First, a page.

I am not going to be one of those parents.
You know, the parents in the stands at their kid’s sporting events yelling and screaming and carrying on over what, in the grand scheme of things, is a meaningless recreational activity.
This isn’t easy for me to say, because I’m an athlete. Maybe not a good athlete, but someone who loves sport, and winning, and being competitive, and working hard at all times when playing the games we love.
But I refuse to go down the road that so many parents do and begin living vicariously through my child’s sporting exploits. The Old Man didn’t do it with me — either because I wasn’t good enough at anything, despite many championships that prove otherwise (damn, I was going for humble there …), but more likely because he was smart enough to know I wasn’t going to play in The Show.
So, like many things in life, I’m going to try to follow The Old Man’s lead when it comes to The Hurricane’s participation in sport — a more than willing coach, tireless practice partner, advice giver, chin-picker-upper, and strategizer — but I’m not going to start pushing her to become the first female pitcher in Major League Baseball.
Believe me, this is a big statement for me, because this chick has a million dollar arm.
Wait, that’s a dated saying. She has a billion dollar arm.
Although we don’t encourage her to throw things around the house, we do let her chuck The Mutt’s toys, because otherwise she hits the poor dog on the nose repeatedly, before one of them tires of the game. So, yeah, fire away kiddo, before you cause even more brain damage to the long-haired black thing you already torture at every turn.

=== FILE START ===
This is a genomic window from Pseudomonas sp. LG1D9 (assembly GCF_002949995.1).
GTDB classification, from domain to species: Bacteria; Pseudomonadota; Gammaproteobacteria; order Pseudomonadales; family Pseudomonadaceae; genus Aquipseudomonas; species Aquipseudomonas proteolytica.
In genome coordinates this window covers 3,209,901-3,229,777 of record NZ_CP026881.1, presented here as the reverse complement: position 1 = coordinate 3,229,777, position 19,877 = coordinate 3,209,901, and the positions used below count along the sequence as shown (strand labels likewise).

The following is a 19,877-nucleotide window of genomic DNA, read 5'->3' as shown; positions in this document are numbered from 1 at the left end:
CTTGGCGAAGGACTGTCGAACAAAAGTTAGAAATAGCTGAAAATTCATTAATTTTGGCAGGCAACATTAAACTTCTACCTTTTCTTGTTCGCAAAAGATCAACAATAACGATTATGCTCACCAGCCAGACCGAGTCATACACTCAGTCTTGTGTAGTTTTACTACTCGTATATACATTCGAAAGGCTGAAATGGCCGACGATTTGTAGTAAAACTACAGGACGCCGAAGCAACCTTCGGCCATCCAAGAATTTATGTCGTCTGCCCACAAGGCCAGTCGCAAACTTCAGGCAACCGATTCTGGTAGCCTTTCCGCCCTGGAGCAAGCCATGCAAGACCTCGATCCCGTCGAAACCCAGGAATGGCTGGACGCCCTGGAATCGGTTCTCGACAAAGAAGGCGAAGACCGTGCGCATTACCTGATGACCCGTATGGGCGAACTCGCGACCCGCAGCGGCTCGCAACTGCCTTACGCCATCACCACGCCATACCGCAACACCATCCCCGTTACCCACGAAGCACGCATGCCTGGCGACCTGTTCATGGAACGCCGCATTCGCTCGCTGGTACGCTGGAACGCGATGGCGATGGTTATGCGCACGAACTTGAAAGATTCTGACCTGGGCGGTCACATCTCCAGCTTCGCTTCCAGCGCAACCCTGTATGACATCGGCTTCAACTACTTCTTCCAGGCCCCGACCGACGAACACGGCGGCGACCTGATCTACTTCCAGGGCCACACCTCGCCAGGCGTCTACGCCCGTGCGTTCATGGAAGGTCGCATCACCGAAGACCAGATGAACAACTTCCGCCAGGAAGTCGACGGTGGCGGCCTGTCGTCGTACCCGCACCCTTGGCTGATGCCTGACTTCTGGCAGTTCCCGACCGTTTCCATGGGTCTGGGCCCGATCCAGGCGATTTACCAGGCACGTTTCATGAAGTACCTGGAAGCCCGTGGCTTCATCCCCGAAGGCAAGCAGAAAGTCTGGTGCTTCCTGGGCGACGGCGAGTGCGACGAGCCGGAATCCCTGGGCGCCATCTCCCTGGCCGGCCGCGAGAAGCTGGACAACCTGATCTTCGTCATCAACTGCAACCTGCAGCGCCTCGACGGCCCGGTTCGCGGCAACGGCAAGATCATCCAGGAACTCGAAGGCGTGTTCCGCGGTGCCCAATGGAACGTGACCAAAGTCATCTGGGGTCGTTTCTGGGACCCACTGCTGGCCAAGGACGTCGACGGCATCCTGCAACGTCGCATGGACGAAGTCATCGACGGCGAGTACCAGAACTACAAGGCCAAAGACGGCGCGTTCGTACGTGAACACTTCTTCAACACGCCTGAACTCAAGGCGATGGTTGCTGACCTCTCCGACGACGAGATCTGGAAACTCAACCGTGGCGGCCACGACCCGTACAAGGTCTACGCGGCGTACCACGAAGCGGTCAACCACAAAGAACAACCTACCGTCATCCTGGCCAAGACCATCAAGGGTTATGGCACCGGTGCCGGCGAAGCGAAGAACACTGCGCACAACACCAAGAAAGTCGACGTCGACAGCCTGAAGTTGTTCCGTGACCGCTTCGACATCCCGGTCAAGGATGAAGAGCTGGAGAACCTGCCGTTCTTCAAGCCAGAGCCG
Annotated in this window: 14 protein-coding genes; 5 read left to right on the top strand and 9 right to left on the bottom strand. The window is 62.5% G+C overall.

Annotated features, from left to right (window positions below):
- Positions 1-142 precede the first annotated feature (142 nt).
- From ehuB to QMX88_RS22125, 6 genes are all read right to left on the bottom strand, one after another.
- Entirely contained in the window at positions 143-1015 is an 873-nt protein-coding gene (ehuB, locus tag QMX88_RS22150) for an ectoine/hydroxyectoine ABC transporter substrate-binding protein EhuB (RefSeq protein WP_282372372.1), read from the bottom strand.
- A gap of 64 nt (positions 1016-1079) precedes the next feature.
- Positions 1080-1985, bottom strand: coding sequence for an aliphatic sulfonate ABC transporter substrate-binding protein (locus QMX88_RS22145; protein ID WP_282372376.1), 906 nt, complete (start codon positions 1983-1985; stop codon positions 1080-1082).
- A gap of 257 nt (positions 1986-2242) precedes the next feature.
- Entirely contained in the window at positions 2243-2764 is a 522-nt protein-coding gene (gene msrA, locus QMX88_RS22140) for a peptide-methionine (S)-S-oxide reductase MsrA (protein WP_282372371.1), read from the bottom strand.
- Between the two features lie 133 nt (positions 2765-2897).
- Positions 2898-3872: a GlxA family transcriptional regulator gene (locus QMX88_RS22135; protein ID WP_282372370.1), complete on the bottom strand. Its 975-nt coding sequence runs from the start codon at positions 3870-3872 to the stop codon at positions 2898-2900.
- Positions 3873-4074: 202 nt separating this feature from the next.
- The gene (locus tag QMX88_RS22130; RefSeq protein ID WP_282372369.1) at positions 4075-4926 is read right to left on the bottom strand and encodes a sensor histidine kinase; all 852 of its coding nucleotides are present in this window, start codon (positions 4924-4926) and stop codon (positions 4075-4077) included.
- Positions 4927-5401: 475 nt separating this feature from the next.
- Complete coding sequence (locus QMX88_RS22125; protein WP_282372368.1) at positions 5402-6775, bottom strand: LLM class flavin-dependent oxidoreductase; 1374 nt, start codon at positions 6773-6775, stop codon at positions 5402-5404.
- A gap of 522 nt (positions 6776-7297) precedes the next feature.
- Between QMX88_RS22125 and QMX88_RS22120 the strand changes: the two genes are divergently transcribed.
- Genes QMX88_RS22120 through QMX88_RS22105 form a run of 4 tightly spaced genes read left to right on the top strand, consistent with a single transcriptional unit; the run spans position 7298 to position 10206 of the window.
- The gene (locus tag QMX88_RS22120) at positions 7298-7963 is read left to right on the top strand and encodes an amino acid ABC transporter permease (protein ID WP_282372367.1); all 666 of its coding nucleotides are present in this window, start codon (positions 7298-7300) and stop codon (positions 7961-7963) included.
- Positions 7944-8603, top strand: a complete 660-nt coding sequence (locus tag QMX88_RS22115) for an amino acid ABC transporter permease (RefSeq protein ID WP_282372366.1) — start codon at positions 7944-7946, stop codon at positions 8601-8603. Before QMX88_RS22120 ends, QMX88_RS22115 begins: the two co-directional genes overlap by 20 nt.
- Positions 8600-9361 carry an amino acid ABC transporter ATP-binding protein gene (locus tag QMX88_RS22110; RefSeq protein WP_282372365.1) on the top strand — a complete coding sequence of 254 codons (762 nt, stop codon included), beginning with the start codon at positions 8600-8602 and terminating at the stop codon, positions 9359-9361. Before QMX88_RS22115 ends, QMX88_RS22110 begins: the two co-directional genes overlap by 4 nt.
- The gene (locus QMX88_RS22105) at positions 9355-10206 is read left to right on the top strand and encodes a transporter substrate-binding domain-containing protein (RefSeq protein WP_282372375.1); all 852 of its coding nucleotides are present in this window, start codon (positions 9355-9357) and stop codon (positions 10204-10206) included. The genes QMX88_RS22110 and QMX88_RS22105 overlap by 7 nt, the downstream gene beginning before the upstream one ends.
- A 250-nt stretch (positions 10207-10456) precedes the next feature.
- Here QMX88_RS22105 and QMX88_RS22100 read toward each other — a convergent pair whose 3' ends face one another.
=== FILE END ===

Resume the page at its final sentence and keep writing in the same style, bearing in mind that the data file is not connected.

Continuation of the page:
But over the past couple of days I’ve really noticed The Hurricane’s developing form, when throwing items. Gone is the noodle arm and wrist flick that results in a throw that might go two feet ahead, three feet to the side or even a foot behind her. That’s so what’s expected of an 18-month-old.
But, with yesterday being her 19-month birthday, she has suddenly developed a cannon. She’s throwing rubber ducks clear across the living room and bouncing them off the window, while The Mutt looks stunned and The Boss dives for cover.
Last night, she hit me in the upper arm with the same duck when she popped up from behind the bed in the spare room, while I pretended not to see her because there were no lights on in the room. I totally could see her, but I didn’t see the rifle action of her throwing arm coming, until after I took the blow.
There was velocity. There was aim. And, of course, there was laughter. And still I managed to stamp out visions of The Hurricane in a Toronto Blue Jays uniform shaking off the catcher’s call for a curve when everyone in the park knows the punk at the plate can’t catch up to her 100 mile per hour heater.
So my kid officially has a lightning bolt for an arm. She’s like Nick Laloosh (Tim Robbins in Bull Durham for those who haven’t seen the greatest baseball movie of all time), with her million dollar arm, but hopefully only her Daddy has the 10 cent head.
So I’m not going to be that parent — no way, no how — but Daddy’s Little Superstar is already making it tough on me.